On the possibility of Whedon directing the third X-Men film. "I guess Bryan left the house," he said, referring to former X-Director Bryan Singer's departure from Fox Studios to Warner Brothers and the Superman film. "It sounds like a me-treat, but right now I have other X-Men to deal with...the astonishing ones. [Artist] John Cassaday may be a god, but I still have to write it well. That's where my mind's at right now."

The possibility of directing from another writer's script was raised. "I don't see that happening," he replied. "I can see collaborating with any number of the talented people I know," he said naming off the various former staff members of his television series. "To take something that is completely somebody else's would be an interesting challenge, and therefore, I wouldn't do it."

Also on the topic of motion pictures, Whedon mentioned "I have, my entire life, wanted to do a stage musical. Even more than that i want to make an original film musical."

Con-goers were also treated to a short trailer for "Serenity" which elicited a tremendous favorable response from the audience. Whedon gave a release date of April 22, 2005. Serenity may not be confined to just the silver screen either. "We are definitely looking at "Firefly" and now "Serenity" for the [video] game world. "We will probably be collaborating with Dark Horse on a Firefly comic book." A pronouncement that alsogained the audience's applause.

Asked if there would be any surprise Buffyverse actors in "Serenity," Whedon said "So surprising, in fact, that I wont know about it. There weren't any roles that I would have considered them ideal for...it's a fine line between making movies and a party at my place. 'Serenity' must be in it's own world."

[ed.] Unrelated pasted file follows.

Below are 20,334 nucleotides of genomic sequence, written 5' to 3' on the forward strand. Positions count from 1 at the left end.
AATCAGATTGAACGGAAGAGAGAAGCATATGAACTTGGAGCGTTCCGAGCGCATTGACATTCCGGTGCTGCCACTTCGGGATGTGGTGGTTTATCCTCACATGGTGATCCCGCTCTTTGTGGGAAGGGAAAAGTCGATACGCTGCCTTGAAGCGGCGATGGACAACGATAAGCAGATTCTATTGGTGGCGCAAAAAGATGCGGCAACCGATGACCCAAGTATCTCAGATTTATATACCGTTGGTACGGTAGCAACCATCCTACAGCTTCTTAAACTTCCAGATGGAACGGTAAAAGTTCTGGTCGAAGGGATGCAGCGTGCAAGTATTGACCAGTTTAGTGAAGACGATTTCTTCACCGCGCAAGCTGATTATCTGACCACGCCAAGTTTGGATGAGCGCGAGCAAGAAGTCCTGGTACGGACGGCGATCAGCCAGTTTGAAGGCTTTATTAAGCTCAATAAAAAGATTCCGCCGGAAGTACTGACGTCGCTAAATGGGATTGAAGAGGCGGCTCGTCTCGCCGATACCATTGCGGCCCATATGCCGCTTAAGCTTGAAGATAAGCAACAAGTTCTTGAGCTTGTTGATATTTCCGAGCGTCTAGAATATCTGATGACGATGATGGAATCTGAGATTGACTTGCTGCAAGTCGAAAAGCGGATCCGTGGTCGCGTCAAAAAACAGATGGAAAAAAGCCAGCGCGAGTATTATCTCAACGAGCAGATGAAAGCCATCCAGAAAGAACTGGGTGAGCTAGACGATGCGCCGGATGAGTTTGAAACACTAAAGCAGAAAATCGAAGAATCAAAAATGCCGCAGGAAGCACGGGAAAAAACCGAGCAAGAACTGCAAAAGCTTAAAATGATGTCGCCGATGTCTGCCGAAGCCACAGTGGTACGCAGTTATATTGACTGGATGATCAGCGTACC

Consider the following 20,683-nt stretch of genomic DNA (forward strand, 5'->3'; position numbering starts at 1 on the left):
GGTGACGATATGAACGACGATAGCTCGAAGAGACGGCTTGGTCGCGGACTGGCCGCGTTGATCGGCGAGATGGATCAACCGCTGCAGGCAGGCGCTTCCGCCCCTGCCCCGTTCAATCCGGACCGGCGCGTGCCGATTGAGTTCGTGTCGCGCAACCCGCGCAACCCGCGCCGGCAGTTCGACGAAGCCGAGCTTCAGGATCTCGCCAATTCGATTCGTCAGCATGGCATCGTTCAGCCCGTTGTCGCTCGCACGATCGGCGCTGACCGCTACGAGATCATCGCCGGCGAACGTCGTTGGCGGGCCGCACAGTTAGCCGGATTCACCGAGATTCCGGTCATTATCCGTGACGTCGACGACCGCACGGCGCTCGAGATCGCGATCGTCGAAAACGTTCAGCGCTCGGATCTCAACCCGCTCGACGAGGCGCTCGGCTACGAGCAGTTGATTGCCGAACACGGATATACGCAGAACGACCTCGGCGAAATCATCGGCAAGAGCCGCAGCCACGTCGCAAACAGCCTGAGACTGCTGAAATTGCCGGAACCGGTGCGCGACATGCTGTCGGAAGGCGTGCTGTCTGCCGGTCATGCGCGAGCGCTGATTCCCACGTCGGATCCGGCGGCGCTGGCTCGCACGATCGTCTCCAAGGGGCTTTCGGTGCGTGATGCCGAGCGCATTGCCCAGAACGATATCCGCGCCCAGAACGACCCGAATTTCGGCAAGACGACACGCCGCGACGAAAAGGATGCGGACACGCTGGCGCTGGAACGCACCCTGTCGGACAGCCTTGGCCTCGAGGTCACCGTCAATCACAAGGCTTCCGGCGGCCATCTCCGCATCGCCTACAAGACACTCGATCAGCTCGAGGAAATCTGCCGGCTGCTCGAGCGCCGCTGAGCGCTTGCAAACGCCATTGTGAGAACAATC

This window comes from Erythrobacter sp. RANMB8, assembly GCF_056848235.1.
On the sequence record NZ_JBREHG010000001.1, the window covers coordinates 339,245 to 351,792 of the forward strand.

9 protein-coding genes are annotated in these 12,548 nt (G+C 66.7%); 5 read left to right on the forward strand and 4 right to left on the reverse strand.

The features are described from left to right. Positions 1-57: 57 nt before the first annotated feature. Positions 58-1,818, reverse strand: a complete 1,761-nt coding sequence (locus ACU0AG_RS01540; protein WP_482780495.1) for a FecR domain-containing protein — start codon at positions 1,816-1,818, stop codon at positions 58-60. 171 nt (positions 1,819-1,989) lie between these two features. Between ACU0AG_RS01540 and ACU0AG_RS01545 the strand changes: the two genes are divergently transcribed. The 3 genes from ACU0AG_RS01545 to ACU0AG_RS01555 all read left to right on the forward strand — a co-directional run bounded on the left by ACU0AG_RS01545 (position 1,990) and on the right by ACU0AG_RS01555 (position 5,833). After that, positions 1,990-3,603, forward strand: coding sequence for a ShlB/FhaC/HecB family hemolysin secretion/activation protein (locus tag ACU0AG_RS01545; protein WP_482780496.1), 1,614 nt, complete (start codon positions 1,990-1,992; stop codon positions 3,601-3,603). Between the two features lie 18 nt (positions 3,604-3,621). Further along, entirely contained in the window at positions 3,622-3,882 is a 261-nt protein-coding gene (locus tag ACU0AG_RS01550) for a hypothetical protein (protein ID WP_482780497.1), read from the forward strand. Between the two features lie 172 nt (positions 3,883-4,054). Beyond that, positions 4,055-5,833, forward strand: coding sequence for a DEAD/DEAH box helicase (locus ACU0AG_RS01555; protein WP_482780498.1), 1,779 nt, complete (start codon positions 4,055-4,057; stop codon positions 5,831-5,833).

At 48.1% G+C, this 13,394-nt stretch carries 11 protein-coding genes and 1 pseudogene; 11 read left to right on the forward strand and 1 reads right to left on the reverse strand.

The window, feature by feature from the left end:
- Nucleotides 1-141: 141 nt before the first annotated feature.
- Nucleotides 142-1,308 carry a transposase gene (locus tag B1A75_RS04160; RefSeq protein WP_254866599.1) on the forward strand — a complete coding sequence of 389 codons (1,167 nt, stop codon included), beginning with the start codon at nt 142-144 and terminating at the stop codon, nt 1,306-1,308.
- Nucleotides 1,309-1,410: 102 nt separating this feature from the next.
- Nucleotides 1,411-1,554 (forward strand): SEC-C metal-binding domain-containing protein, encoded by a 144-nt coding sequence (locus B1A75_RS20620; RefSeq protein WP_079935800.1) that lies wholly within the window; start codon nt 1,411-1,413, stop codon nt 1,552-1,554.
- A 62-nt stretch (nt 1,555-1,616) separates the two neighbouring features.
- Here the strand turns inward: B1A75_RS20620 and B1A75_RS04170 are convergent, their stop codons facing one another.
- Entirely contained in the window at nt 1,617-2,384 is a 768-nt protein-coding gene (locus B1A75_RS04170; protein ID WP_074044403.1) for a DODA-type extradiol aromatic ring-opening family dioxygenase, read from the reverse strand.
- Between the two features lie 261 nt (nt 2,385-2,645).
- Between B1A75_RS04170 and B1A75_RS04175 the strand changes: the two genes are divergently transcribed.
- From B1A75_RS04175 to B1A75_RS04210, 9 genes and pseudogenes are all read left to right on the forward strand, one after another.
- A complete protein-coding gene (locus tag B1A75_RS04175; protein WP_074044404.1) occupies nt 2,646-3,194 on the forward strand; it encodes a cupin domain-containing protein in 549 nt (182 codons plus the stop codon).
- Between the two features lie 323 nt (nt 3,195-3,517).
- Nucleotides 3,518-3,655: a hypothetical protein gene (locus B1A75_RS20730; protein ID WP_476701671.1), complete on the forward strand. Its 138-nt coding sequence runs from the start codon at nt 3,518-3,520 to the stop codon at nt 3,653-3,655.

On the possibility of a "Serenity" sequel, Whedon remarked "As you make a movie, you find there are so many things you want to do, but don't have the time....the most important of which is that Adam Baldwin (who plays the mercenary Jayne) really wants to wear a kilt."

Whedon closed out the hour speaking on regrets left over from the Buffy series.

"I don't think we got to do all we could with Dawn. We hit a few of the same notes with her," he said of not fully utilizing Buffy's younger sister."

"When [Seth Green's werewolf character] Oz left rather suddenly I was devastated. I had a whole year's arc planned. said Whedon. "Though if that had not happened, I would not have met Amber Benson," referring to the actress who became Willow's lesbian love interest, Tara, following Green's departure.

Whedon also explained that prior to contract negotiation problems, he had intended to bring Benson's character back after having her murdered at the end of the sixth season, but how he was to do it.

"About three or four episodes from the end of the last season, Buffy was going to be granted one…reality altering wish. The episode would revolve around her struggling with what she could do for herself with that wish. She could bring Angel back to her..."

Whedon then briefly described the episode ending scene. "Buffy would walk into a room and show Willow these shoes that she wanted. Willow would then express disappointment and say 'You had one reality-altering wish and you wished for shoes?' Buffy would then deny that she had done that and leave. Willow would turn around and there would be Tara."